The global inequality crisis is reaching new extremes. The richest 1% now have more wealth than the rest of the world combined. Power and privilege is being used to skew the economic system to increase the gap between the richest and the rest.
A global network of tax havens further enables the richest individuals to hide $7.6 trillion. The fight against poverty will not be won until the inequality crisis is tackled.
There is no getting away from the fact that the big winners in our global economy are those at the top. Our economic system is heavily skewed in their favour, and arguably increasingly so. Far from trickling down, income and wealth are instead being sucked upwards at an alarming rate. Once there, an ever more elaborate system of tax havens and an industry of wealth managers ensure that it stays there, far from the reach of ordinary citizens and their governments. One recent estimate 3 is that $7.6 trillion of individual wealth – more than the combined gross domestic product (GDP) of the UK and Germany – is currently held offshore.
Instead of an economy that works for the prosperity of all, for future generations , and for the planet , we have instead created an economy for the 1%. So how has this happened, and why ? One of the key trends underlying this huge concentration of wealth and incomes is the increasing return to capital versus labour. In almost all rich countries and in most developing countries, the share of national income going to workers has been falling. This means workers are capturing less and less of the gains from growth. In contrast, the owners of capital have seen their capital consistently grow (through interest payments, dividends, or retained profits) faster than the rate the economy has been growing. Tax avoidance by the owners of capital , and governments reducing taxes on capital gains have further added to the se returns. As Warren Buffett famously said, he pays a lower rate of tax than anyone in his office – including his cleaner and his secretary.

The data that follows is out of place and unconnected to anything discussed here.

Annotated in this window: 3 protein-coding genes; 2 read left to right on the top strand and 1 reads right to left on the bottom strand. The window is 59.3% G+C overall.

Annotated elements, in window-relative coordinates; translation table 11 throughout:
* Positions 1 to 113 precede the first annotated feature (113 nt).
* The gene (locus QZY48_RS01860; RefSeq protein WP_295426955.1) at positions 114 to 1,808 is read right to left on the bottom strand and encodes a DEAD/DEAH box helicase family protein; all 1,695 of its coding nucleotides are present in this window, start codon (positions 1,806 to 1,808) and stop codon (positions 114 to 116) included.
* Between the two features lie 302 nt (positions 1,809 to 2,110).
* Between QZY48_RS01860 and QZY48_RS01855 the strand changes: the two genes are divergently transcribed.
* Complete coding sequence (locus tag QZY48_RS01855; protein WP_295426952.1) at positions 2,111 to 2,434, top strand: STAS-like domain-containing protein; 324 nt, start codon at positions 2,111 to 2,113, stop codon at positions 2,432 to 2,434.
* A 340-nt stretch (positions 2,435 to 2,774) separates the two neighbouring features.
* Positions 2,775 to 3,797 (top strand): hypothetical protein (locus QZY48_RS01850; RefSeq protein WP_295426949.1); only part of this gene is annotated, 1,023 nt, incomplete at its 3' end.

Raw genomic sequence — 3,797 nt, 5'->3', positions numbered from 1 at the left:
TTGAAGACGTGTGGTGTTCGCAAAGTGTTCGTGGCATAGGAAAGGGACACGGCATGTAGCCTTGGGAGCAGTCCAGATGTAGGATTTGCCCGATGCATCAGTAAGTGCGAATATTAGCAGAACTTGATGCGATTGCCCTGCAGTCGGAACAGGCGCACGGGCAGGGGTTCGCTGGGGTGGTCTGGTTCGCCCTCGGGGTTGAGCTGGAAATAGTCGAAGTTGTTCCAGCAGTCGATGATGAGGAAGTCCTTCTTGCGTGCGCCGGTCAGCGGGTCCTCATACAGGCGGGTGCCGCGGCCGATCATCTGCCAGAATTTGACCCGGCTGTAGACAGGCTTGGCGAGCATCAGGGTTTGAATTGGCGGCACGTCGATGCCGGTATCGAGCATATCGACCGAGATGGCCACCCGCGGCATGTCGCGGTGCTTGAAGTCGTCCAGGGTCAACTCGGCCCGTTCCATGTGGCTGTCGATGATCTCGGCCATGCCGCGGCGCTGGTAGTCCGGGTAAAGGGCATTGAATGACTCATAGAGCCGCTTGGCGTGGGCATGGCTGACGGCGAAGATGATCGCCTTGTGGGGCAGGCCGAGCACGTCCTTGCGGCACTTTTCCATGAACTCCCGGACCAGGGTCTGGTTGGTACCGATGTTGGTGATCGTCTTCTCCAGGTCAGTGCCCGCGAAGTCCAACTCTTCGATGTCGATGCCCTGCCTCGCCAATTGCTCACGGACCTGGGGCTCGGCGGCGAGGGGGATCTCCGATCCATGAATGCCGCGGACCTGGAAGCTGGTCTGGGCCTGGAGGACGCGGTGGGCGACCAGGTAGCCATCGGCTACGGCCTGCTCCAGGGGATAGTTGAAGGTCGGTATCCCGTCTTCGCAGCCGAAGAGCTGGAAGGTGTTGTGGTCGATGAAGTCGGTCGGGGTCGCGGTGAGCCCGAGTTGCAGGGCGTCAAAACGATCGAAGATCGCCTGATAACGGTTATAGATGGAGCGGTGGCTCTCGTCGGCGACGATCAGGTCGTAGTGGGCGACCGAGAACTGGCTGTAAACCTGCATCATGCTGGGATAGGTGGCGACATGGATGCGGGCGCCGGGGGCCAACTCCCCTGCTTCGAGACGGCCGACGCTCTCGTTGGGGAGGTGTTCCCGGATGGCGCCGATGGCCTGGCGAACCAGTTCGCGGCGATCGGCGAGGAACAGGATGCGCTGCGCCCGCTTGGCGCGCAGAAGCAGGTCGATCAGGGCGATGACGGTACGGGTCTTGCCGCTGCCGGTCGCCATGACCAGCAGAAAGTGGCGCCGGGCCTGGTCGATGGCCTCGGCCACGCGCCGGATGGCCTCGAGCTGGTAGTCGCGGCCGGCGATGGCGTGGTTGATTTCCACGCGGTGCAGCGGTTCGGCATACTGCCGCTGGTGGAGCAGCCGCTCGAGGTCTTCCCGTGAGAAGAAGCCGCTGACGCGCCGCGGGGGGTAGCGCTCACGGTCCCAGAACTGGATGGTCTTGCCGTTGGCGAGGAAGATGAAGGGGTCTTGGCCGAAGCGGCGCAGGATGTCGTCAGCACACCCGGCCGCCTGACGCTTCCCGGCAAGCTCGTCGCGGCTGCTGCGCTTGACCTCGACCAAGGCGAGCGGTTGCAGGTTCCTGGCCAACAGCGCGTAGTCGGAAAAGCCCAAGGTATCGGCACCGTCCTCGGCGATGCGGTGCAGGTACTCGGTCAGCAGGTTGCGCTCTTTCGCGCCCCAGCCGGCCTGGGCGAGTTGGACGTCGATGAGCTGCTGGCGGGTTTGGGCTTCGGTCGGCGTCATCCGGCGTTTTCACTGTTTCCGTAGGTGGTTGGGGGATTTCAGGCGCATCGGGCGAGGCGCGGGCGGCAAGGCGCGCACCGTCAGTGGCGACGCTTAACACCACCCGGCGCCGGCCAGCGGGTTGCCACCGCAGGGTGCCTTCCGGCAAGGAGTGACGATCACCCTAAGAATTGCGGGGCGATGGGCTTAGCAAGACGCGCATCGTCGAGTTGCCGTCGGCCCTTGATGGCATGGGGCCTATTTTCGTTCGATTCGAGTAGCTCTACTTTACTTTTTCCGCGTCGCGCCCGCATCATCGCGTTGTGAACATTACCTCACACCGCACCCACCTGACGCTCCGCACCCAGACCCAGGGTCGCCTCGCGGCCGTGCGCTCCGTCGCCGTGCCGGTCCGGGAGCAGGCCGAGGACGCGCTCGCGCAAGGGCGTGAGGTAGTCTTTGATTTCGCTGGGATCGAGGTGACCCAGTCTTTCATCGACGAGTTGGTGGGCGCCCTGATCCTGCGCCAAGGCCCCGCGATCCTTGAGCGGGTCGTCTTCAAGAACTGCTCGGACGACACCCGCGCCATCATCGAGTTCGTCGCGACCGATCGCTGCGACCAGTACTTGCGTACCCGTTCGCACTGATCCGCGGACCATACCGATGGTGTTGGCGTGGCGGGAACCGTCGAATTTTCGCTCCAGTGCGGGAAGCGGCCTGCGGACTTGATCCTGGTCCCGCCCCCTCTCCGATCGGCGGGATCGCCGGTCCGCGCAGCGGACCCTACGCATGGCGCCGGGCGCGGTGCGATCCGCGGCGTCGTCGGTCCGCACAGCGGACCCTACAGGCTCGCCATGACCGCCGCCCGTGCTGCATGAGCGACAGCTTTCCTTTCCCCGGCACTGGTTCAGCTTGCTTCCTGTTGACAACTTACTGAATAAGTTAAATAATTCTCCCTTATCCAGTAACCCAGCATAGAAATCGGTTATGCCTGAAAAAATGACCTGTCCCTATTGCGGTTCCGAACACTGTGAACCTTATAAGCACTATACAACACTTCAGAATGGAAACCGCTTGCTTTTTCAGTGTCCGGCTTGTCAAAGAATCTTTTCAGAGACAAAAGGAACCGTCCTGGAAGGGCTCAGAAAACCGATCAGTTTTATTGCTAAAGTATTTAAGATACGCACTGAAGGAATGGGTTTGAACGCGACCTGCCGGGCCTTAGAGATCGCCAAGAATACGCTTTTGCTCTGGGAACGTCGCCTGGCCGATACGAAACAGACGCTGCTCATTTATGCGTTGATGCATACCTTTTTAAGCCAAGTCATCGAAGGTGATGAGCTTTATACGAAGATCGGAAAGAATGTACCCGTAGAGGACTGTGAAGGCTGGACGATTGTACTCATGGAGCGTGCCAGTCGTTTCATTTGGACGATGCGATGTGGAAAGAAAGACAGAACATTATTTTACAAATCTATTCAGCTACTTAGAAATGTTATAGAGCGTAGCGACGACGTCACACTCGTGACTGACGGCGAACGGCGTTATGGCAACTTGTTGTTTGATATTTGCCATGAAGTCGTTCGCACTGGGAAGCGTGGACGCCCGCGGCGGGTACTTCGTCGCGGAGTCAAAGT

Full Report: https://www.oxfam.org/en/research/economy-1